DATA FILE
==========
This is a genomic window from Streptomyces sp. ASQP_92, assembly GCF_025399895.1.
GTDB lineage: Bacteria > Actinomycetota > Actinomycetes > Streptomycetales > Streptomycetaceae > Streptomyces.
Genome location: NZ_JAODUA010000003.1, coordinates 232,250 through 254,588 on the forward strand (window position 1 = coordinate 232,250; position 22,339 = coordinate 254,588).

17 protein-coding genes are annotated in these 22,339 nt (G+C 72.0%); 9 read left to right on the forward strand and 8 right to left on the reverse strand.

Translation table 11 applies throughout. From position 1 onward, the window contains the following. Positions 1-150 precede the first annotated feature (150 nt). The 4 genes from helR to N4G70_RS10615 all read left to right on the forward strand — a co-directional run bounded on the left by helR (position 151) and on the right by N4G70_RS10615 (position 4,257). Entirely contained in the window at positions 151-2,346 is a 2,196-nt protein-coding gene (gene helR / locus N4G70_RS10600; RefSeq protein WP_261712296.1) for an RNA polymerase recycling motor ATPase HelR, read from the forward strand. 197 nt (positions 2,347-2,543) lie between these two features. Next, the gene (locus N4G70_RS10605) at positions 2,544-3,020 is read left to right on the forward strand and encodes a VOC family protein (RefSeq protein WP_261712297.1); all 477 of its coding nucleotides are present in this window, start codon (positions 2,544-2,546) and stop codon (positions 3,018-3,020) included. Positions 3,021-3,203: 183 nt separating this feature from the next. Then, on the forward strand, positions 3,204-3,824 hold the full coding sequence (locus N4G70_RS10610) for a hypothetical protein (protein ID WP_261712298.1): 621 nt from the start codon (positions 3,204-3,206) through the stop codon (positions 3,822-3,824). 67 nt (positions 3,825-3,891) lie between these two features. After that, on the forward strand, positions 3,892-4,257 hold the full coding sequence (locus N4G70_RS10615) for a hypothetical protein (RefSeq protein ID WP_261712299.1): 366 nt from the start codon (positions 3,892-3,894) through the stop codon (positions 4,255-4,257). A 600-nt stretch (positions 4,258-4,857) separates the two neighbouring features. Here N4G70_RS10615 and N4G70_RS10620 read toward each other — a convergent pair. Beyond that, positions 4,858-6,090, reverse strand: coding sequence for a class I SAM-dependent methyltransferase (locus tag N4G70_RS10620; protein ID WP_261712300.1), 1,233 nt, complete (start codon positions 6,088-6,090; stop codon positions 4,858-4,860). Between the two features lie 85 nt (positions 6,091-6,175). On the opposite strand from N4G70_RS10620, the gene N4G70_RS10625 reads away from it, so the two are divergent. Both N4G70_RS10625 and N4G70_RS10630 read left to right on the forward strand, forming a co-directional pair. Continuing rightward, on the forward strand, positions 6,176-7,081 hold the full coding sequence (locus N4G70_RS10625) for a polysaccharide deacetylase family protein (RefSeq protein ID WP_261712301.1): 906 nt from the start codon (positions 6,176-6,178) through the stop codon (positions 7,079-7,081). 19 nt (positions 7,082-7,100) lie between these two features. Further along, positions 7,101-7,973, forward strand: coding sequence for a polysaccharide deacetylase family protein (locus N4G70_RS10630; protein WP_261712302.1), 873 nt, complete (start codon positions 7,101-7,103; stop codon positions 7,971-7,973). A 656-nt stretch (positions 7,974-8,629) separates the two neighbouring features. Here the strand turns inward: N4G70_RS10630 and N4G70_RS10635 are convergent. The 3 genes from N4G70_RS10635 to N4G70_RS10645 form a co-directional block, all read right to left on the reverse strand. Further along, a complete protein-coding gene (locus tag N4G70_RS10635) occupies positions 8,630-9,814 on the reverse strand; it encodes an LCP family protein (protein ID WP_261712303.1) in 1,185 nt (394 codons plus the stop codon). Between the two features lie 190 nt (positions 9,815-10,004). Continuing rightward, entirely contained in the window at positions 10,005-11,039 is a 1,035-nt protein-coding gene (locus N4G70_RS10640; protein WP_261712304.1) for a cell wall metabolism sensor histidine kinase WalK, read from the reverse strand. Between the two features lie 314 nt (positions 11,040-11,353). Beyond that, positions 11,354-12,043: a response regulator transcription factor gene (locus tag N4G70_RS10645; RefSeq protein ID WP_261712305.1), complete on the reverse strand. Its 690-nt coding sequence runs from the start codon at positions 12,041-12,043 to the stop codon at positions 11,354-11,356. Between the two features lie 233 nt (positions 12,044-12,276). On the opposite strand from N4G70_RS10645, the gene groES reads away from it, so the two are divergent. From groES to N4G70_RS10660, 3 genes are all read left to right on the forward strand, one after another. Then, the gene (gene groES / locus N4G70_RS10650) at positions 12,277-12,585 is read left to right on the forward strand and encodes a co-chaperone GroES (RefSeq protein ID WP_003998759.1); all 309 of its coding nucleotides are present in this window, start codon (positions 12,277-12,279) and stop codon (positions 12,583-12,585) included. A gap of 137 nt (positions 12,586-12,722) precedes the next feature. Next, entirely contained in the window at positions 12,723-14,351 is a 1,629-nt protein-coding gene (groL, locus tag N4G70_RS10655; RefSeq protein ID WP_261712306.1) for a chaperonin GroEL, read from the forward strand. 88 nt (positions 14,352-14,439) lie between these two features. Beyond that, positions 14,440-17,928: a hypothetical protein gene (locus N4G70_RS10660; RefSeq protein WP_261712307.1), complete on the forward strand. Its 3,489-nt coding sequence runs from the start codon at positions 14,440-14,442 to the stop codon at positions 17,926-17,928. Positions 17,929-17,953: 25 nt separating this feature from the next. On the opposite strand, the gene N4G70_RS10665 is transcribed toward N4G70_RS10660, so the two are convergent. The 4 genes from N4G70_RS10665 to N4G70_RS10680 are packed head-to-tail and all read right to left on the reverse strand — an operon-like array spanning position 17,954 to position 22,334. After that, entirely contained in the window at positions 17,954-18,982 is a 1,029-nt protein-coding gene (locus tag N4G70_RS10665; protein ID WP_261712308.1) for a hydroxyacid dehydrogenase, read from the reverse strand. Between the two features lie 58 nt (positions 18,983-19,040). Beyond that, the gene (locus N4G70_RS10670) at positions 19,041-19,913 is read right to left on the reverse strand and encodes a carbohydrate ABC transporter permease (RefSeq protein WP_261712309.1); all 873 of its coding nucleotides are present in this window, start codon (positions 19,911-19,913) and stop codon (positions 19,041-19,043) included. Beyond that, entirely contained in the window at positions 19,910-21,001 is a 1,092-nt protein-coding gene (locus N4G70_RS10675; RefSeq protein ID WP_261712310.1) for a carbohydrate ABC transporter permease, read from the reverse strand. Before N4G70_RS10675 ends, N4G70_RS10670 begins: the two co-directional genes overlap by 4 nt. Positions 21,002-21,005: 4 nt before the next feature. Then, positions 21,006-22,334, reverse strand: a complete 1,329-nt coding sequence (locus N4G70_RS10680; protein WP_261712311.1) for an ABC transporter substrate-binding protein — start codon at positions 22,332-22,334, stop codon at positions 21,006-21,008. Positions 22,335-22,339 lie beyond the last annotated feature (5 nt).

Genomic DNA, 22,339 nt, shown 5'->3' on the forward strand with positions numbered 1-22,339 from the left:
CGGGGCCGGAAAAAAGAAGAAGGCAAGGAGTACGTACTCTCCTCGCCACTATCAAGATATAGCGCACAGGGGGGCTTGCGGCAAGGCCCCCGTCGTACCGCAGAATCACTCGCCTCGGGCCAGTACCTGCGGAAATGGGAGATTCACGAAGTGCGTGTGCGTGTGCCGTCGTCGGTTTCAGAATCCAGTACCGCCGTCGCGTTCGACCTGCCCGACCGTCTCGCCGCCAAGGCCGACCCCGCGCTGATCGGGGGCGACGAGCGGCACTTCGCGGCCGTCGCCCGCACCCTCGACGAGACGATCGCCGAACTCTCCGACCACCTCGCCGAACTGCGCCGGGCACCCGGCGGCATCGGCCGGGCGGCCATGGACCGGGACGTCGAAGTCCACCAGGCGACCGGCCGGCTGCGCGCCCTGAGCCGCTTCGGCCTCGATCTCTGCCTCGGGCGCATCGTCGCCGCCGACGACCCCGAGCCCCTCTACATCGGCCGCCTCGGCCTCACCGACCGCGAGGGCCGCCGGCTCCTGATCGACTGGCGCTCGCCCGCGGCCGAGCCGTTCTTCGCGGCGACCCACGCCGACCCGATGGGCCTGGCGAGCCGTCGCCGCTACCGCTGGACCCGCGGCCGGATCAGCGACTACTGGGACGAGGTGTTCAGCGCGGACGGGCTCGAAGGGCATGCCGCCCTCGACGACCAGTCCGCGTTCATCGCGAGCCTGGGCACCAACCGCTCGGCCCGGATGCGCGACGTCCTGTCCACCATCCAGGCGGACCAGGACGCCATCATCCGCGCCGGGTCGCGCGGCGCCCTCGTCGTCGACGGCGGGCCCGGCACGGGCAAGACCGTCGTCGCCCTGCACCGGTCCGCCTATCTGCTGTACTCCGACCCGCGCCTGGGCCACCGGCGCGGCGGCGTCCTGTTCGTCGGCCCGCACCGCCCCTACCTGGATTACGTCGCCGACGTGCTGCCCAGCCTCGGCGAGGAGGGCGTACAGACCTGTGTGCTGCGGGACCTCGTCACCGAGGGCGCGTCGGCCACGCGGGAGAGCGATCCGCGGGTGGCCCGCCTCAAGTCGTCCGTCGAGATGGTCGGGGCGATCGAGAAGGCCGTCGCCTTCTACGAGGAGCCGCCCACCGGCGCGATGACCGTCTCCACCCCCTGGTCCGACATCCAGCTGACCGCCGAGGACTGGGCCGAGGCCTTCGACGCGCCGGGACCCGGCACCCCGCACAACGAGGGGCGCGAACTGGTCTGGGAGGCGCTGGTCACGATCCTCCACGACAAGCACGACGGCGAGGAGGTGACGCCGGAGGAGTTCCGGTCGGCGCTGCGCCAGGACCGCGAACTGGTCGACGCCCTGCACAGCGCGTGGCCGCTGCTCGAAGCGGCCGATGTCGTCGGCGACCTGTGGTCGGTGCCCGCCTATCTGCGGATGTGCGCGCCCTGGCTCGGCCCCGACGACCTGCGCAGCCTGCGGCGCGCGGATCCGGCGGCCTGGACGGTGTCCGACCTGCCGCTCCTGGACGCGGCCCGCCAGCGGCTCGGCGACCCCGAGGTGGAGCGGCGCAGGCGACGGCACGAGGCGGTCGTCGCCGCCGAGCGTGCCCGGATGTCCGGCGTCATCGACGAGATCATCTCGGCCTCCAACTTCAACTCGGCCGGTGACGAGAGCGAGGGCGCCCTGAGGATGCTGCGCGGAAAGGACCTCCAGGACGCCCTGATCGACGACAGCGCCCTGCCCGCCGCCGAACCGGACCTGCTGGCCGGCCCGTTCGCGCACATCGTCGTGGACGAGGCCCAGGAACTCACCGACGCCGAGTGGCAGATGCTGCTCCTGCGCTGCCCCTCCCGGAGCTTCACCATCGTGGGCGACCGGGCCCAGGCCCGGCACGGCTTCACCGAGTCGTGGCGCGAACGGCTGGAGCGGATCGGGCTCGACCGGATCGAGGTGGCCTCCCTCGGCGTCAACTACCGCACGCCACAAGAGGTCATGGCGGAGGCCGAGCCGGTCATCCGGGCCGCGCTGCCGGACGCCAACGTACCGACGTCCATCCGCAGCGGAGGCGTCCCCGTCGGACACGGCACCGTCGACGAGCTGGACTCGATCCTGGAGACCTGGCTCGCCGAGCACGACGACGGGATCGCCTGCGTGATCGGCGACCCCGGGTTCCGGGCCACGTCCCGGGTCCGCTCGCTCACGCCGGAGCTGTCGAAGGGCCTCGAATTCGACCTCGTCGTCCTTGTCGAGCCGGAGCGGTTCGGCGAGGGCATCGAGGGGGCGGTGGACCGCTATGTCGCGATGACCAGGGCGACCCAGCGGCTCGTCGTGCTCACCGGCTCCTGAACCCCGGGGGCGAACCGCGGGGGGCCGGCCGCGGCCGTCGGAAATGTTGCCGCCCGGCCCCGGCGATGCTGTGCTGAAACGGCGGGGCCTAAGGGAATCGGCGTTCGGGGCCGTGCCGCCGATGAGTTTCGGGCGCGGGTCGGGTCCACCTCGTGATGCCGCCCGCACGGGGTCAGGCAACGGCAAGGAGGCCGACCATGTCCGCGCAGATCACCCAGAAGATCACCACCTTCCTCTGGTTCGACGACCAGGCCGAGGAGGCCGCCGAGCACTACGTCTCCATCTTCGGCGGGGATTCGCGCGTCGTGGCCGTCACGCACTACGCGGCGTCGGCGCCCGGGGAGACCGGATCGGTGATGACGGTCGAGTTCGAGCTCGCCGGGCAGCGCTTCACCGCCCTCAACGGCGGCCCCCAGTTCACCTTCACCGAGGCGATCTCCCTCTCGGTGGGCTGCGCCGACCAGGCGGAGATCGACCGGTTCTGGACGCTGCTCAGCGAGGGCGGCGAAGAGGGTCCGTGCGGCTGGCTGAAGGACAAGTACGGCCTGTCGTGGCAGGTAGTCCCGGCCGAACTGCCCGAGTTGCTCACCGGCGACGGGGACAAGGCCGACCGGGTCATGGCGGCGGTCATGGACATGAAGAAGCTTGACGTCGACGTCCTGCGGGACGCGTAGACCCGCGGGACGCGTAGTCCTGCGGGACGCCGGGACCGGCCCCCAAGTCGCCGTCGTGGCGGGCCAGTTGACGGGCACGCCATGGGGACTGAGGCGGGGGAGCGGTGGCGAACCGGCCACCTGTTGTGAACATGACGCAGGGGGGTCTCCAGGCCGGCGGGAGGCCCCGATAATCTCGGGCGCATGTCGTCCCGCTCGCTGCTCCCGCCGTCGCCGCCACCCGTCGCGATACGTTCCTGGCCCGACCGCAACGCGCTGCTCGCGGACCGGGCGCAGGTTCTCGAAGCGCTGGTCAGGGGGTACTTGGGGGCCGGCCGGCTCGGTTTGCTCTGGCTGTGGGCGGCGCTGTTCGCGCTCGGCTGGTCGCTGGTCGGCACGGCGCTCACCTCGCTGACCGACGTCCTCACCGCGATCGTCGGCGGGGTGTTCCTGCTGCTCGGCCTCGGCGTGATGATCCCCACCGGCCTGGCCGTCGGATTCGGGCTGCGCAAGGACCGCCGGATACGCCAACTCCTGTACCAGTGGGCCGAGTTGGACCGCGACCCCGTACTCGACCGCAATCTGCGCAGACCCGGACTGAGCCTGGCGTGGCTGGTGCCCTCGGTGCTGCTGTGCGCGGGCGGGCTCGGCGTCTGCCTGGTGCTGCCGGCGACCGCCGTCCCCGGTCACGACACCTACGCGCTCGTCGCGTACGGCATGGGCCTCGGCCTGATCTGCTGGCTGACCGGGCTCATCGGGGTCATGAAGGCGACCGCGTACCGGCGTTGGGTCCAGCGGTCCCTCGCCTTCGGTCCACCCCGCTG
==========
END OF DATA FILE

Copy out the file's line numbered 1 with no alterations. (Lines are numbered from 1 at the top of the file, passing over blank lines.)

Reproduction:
This is a genomic window from Streptomyces sp. ASQP_92, assembly GCF_025399895.1.